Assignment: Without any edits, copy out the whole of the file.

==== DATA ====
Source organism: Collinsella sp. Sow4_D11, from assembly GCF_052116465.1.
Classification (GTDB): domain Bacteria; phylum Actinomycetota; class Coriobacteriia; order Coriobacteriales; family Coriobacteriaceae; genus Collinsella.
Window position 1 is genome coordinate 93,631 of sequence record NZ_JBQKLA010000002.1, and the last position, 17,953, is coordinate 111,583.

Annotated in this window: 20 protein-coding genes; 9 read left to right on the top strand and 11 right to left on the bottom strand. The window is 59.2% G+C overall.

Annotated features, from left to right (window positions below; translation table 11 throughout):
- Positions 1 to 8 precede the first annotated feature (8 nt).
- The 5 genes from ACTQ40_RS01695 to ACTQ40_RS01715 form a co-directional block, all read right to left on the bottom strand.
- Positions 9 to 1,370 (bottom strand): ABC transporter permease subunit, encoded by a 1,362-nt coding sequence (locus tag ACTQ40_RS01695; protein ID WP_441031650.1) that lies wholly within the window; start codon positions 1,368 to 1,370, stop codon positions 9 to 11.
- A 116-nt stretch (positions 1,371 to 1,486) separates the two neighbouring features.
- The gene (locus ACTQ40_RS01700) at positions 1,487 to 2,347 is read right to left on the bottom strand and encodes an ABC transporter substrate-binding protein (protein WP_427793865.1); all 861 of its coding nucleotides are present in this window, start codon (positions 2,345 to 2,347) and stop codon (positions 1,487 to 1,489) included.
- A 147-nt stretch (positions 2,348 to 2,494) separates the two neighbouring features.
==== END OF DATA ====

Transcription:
Source organism: Collinsella sp. Sow4_D11, from assembly GCF_052116465.1.
Classification (GTDB): domain Bacteria; phylum Actinomycetota; class Coriobacteriia; order Coriobacteriales; family Coriobacteriaceae; genus Collinsella.
Window position 1 is genome coordinate 93,631 of sequence record NZ_JBQKLA010000002.1, and the last position, 17,953, is coordinate 111,583.

Annotated in this window: 20 protein-coding genes; 9 read left to right on the top strand and 11 right to left on the bottom strand. The window is 59.2% G+C overall.

Annotated features, from left to right (window positions below; translation table 11 throughout):
- Positions 1 to 8 precede the first annotated feature (8 nt).
- The 5 genes from ACTQ40_RS01695 to ACTQ40_RS01715 form a co-directional block, all read right to left on the bottom strand.
- Positions 9 to 1,370 (bottom strand): ABC transporter permease subunit, encoded by a 1,362-nt coding sequence (locus tag ACTQ40_RS01695; protein ID WP_441031650.1) that lies wholly within the window; start codon positions 1,368 to 1,370, stop codon positions 9 to 11.
- A 116-nt stretch (positions 1,371 to 1,486) separates the two neighbouring features.
- The gene (locus ACTQ40_RS01700) at positions 1,487 to 2,347 is read right to left on the bottom strand and encodes an ABC transporter substrate-binding protein (protein WP_427793865.1); all 861 of its coding nucleotides are present in this window, start codon (positions 2,345 to 2,347) and stop codon (positions 1,487 to 1,489) included.
- A 147-nt stretch (positions 2,348 to 2,494) separates the two neighbouring features.